An attendee photographs a 5G logo display during a Qualcomm press event for CES 2018 at the Mandalay Bay Convention Center on January 8, 2018 in Las Vegas, Nevada.
An attendee photographs a 5G logo display during a Qualcomm press event for CES 2018 at the Mandalay Bay Convention Center on January 8, 2018 in Las Vegas, Nevada. - 
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The whole multitrillion dollar promise of 5G — millions of jobs and new businesses — is just a pipe dream without infrastructure. Unlike 4G, which can be delivered through a relatively small number of tall towers, 5G wireless service relies on lots and lots of small receivers placed fairly close together. And installing all those little 5G cells is turning into a big fight.

Pete Holmes is Seattle's city attorney. Seattle is one of several cities fighting a new order from the Federal Communications Commission that puts a cap on how much a city can charge when a company wants to put a 5G receiver on public property.

"This is being done at the expense of cities that are already overburdened trying to deal with homelessness and a host of problems across the country," Holmes says. "We have to essentially give up our property rights, our property values, to benefit private companies that will be doing the expansion."
 
The FCC says cities like Seattle are charging excessive fees, and the flat rate would save telecom companies about $2 billion, which would allow them to build infrastructure all over the country, including in traditionally under-served rural areas.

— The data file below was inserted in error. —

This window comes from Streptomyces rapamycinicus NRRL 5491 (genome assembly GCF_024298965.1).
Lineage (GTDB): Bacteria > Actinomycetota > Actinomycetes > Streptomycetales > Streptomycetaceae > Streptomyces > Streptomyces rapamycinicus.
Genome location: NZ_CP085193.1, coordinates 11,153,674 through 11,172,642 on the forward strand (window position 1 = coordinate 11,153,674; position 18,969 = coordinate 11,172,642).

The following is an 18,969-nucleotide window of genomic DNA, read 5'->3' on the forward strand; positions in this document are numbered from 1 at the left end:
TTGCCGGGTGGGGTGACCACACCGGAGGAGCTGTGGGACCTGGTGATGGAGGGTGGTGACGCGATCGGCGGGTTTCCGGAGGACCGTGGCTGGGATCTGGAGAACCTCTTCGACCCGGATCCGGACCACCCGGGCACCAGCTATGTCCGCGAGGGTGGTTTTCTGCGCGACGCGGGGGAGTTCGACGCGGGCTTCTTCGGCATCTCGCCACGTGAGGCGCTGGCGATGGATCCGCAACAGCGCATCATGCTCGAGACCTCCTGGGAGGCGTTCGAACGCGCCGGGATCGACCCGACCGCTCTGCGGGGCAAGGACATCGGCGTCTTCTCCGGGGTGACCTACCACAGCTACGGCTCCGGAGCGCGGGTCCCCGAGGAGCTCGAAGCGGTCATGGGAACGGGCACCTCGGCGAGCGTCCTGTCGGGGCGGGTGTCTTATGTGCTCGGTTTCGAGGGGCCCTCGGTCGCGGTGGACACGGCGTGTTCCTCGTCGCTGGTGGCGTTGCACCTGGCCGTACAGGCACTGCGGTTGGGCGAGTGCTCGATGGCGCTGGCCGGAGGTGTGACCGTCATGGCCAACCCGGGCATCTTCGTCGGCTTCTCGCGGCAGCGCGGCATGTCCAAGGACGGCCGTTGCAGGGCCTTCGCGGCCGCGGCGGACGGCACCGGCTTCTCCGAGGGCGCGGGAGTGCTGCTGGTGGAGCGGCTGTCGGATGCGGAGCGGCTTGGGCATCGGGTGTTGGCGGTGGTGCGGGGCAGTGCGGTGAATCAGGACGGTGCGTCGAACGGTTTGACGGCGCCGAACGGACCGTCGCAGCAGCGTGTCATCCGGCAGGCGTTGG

Brendan Carr is the FCC commissioner who initiated the new order. He says it's also the key to beating China.

"Right now [China is] deploying small cells ... somewhere around 12 times the pace that we've been doing in the U.S.," Carr says. "And largely that was due to our outdated permitting processes and regulatory red tape."

Mike Dano is editor in chief of the wireless industry publication FierceWireless. He says competing with China in the 5G infrastructure race is an uphill battle, particularly in our current political environment.

"The rollout of 5G has become shockingly politicized," Dano says. "You've seen it argued as a national security issue ... because if the United States doesn't deploy 5G fast enough, then China will, and that will put China ahead of us in terms of technological capabilities."

But all this raises the question: If 5G is such a big deal, economically and in terms of security, should the federal government pay for it?

"You know our whole interstate highway system was underwritten by the federal government," Holmes says. "That's why we have such good, had such good infrastructure."

Back in January, the Trump administration actually floated the idea of a secure, national 5G network. Carr says that's not going to happen. But he said there are already existing federal funds to build out internet and 5G access, especially in rural areas — although these funds are small compared to the $400 billion China has directed toward 5G over just five years.


And now for some other tech news Molly is following:

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Follow Molly Wood at @mollywood